Scientists have long thought that animals in Antarctica were isolated from harmful human-linked bacteria, but a new study provides evidence that this is no longer the case.
Previous studies had found scattered instances of transmission of bacteria from humans to animals, known as reverse zoonosis, in the region, but research remained fragmented.
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Now, however, researchers have found widespread evidence of human-linked pathogens among Antarctic seabirds for the first time -- which they say could have devastating consequences for the continent's wildlife.
"This is the first time that such a wide-ranging study, in terms of geography and bird species, has been carried out in the Southern Ocean, which shows reasonably solid evidence of reverse zoonosis in the Antarctic," study author Jacob González-Solís, a researcher in the Department of Zoology and Biological Anthropology at the University of Barcelona, wrote in an email.
Birds including penguins, brown skuas, southern giant petrels and kelp gulls were found to have picked up bacteria such as campylobacter and salmonella, according to the study, published in the journal Science of the Total Environment.
The team took samples of feces from more than 600 adult seabirds in four locations -- Livingston Island, Marion Island, Gough Island and the Falkland Islands -- between 2008 and 2011, with three findings suggesting reverse zoonosis.
Samples showed campylobacter jejuni, a common cause of food poisoning in the United States and Europe, including genotypes that had rarely or never been found in wild birds before.
Others contained campylobacter lari, common in skuas and gulls. However, the team found that these strains were resistant to commonly used human and veterinary antibiotics ciprofloxacin and enrofloxacin, which suggests contamination from humans or domestic animals.
Researchers also found a strain of salmonella usually detected in scavenging birds that live in urban areas.
Although these bacteria are not associated with high death rates in animals, their presence shows that other, more dangerous pathogens could arrive on the continent, said study author Marta Cerdà-Cuéllar, a researcher at the Institute of Agrifood Research and Technology in Barcelona.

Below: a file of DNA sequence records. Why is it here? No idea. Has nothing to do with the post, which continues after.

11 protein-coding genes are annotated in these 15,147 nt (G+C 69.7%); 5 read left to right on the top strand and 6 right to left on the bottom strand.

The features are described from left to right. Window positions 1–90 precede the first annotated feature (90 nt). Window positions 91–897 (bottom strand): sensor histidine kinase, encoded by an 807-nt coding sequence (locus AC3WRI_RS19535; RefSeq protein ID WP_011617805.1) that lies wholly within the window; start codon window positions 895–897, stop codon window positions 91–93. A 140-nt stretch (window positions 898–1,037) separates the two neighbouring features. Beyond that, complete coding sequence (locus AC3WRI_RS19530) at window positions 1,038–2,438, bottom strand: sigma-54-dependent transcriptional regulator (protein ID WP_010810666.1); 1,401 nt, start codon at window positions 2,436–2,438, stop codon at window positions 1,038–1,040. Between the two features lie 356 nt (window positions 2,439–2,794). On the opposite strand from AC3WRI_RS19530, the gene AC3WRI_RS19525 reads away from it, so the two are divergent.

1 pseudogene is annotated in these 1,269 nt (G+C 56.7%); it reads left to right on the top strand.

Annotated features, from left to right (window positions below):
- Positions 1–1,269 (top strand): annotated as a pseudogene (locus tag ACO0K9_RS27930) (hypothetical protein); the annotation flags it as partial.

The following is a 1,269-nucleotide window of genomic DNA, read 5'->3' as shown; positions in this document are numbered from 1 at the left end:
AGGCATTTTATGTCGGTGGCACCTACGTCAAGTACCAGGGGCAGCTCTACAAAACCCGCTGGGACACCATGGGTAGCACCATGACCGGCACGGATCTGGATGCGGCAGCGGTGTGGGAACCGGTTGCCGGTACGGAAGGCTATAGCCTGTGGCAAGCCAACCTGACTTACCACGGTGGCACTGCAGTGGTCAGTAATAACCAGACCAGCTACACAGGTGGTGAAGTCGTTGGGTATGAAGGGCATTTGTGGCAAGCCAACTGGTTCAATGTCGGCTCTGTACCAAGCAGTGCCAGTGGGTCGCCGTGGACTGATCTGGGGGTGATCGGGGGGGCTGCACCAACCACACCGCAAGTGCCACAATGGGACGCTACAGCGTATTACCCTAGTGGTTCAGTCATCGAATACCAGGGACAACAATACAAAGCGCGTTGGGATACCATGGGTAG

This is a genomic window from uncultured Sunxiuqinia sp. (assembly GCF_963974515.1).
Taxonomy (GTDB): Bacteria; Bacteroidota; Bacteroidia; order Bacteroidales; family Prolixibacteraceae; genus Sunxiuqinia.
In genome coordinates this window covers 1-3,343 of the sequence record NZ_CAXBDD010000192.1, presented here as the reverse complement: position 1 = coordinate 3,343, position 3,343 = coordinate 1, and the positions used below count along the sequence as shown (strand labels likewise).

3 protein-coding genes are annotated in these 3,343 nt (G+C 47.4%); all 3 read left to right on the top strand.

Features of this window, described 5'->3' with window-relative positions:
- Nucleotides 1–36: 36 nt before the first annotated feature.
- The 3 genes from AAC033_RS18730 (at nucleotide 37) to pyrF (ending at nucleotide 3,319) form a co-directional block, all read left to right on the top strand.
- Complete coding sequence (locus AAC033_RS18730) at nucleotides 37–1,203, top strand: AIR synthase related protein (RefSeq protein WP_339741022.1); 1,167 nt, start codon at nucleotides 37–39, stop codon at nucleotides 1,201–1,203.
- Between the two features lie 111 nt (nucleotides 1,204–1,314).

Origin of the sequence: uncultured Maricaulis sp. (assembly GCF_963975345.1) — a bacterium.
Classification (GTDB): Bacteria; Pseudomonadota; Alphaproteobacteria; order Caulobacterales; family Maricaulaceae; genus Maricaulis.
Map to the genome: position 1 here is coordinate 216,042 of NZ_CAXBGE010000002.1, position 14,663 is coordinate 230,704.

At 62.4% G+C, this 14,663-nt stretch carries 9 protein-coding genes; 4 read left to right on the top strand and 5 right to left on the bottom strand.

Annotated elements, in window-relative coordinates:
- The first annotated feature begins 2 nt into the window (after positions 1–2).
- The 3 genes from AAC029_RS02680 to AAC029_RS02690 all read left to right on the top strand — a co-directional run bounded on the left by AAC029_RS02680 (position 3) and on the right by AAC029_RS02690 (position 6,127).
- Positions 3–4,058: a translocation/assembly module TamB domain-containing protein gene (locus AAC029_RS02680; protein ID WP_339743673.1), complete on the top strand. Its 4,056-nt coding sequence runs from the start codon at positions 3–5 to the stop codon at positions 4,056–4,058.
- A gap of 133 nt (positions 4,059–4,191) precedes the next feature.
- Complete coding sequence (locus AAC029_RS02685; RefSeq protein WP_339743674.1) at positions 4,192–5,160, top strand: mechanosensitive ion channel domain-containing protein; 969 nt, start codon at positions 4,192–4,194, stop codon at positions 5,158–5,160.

"If these pathogens were able to arrive, so will others," Cerdà-Cuéllar wrote in an email. "We can say that any [Antarctic] bird or mammal could be affected by a zoonotic agent."
And that could have devastating consequences.
"This means that sooner or later human activity will introduce pathogens to Antarctic fauna that could cause mass deaths and even local extinctions," González-Solís said.
Although the study says evidence of reverse zoonosis is fairly solid, the authors are not sure how the birds came into contact with the bacteria.
"There are various possibilities, the most likely is contact between Antarctic and sub-Antarctic fauna with domestic birds in sub-Antarctic communities such as the Falklands, but they could also be the legacy of old whaling missions, Antarctic research stations and the growth in Antarctic tourism," González-Solís said.
With increasing numbers of tourists potentially to blame, the authors recommend tighter controls on visitors.
"To prevent the arrival of pathogens, stricter biosecurity measures will be necessary in order to limit the impact of humans in Antarctica," Cerdà-Cuéllar said.
According to Jonas Bonnedahl, lecturer in clinical sciences in the Department of Clinical and Experimental Medicine at Sweden's Linköping University, humans have spread pathogens in the Antarctic that have, on rare occasions, spread to wildlife.
"I also think it is fair to say that it is the permanent research bases that have to be blamed here, rather than the tourism industry," Bonnedahl, who has researched human-linked bacteria in the Antarctic and was not involved in the study, wrote in an email. "Much has happened in the last years and I think that most nations now put more effort in biosecurity concerning sewage from research bases."
However, he agrees that the rise in tourist numbers is a concern.
The number of visitors to Antarctica has been steadily creeping up in recent years, with 44,367 tourists traveling there during the 2016-17 season.
These revelations about the potential impact of tourism in Antarctica add to growing concern over visitor numbers in other parts of the world.
The Galápagos Islands off the coast of Ecuador are arguably the most famous natural habitat in the world, and visitors are limited to specific sites and marked trails only, and a guide is required at all times.
The Himalayan kingdom of Bhutan is another destination that attempts to control visitor numbers, with a "high value, low impact" tourism policy that sees visitors charged $200 or $250 per day, depending on the time of year.
Locals have cited concerns about the environmental impact on its fragile ecosystem, as well as an over-reliance on foreign visitors.
And South Africa's famous Otter Trail coastal hiking route has such a limited number of places available that hikers have to book up to a year in advance.
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